In the last several months inflation has popped up above 3% for the first time in 25 years, according to the Bureau of Labor Statistics. This might make investors nervous and have them asking how inflation might affect their stock portfolio. On a Fool Live episode recorded on June 17, Fool contributors Matthew Frankel, Brian Feroldi, and Brian Withers discuss the statistics on stock performance during inflation and how they are thinking about their portfolios today.
Matt Frankel: The question on investors' minds, why are we talking about it is how do stocks perform during inflationary periods? The general rule is they perform worse. That's not a very scientific answer. But in general, growth stocks do really bad during inflationary periods. Value stocks do really well relatively during inflationary periods. But let me just give you one statistic before we get into this.
From 1973 through last December, during periods where inflation was below 3%, stocks produced positive real returns meaning adjusted for inflation 90% of the time. If you look at periods when inflation was above 3% since 1973, that outperformance falls to 48% of 12-month periods. It's pretty clear that stocks do worse during inflation.
That's to be expected, because people are willing to pay less of a premium for earnings. It costs generally more to produce goods during inflationary periods of time. How confident do you feel about your portfolios in an inflationary period? From one value investor to two growth investors.
Brian Feroldi: Depends on the timeframe. Over the short term, I don't know. Over the long term, I feel great. To me, when inflation came up, it depends on really the magnitude and the duration of it. If it was double-digit inflation for years and years and years, that would probably not be great for [laughs] many of the stocks that I own. If it was modest inflation over a couple of years, I think that many of them would have short-term hits and short-term underperformance, but long term, I think that they will do fine.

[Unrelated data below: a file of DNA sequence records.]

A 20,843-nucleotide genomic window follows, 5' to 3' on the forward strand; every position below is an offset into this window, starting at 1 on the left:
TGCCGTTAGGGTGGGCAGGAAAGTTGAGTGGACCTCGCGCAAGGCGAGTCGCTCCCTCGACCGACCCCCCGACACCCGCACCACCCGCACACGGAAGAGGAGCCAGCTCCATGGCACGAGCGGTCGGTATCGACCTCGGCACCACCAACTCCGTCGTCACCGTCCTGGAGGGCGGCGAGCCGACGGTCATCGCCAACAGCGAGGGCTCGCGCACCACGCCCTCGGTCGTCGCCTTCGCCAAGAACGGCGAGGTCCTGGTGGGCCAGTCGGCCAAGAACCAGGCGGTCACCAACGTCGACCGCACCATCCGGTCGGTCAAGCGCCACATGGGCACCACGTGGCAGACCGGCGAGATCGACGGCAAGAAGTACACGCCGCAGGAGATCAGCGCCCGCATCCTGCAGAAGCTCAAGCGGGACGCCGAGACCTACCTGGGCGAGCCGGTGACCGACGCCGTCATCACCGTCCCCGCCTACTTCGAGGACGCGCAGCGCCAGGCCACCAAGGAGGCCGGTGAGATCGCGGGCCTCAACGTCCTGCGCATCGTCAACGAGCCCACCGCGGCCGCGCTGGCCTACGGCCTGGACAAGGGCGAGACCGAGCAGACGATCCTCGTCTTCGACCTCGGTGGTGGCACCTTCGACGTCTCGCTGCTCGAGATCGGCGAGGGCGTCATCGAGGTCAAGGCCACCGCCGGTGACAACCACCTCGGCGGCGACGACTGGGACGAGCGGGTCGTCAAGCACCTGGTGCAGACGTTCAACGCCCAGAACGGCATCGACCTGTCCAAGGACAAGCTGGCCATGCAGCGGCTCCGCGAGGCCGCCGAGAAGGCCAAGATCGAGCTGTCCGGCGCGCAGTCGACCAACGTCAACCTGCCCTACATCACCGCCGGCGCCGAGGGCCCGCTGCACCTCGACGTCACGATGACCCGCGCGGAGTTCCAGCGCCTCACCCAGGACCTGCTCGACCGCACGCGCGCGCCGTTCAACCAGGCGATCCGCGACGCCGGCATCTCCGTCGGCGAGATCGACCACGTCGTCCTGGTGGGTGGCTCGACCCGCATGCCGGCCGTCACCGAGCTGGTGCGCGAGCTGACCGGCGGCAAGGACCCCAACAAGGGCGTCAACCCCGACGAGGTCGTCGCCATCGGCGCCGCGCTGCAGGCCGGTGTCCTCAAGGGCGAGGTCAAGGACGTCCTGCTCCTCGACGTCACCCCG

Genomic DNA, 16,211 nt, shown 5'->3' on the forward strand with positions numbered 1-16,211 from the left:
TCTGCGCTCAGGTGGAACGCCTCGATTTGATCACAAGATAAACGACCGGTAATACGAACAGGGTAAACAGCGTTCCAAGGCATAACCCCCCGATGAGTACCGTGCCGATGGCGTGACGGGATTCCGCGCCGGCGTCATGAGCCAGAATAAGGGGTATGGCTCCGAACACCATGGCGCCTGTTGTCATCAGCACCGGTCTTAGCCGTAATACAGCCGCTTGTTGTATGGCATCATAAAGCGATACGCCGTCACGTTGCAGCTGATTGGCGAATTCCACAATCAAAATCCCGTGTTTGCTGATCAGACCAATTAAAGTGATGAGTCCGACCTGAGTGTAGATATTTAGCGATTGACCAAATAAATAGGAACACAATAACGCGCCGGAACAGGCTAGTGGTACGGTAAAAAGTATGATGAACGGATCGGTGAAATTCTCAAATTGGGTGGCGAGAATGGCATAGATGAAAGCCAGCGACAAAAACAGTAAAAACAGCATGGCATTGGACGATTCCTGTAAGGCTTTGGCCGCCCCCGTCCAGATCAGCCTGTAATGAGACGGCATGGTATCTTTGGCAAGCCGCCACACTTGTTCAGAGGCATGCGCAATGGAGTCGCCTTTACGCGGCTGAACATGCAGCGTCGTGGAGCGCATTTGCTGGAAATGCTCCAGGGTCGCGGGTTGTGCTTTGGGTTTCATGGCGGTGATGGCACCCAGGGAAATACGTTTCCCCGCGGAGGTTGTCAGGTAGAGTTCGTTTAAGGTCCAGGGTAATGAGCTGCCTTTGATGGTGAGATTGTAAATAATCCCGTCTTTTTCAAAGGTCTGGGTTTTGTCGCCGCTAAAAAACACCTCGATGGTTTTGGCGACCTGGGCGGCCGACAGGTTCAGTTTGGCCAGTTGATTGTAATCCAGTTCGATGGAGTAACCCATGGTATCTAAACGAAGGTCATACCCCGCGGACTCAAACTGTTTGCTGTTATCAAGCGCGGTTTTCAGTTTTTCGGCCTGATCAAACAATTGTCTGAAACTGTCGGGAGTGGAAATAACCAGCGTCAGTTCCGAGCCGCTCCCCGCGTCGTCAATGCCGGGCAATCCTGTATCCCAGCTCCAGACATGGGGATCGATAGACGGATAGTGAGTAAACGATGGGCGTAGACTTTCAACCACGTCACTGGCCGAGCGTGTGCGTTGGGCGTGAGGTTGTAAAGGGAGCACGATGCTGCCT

Brian Withers: Yeah. My portfolio is geared toward a couple of different things. E-commerce, which people are just starting to adopt and realize there's an inherent value there. Certainly, I think last-mile delivery and gas and the fulfillment infrastructure and stuff is going to go up. But I think that convenience factor for e-commerce outweighs and may have shoppers willing to pay more for that convenience.
The other piece [of my portfolio] is software as a service, typically business-to-business companies, and that's one of the companies I'm talking about today, it's the same deal. These are going to provide inherent value efficiencies. It's going to enable businesses to fight costs versus cost them more money. As well, software companies don't have to deal with supply chain, last-mile delivery, those things. Computing costs have been incredibly -- You look at what $1,000 bought you 10 years ago versus what it buys you today for technology that you can hold in your hand. It's pretty amazing the difference there.
Frankel: I would actually call technology in a way, one of the most deflationary industries in the market. Look at where you could buy a TV for at Best Buy this year and what it costs last year for the same type of technology.
Withers: That's amazing.
Feroldi: Larry Page said the internet is the most deflationary invention in the history of mankind. Makes sense.
Frankel: Business-wise, it's deflationary.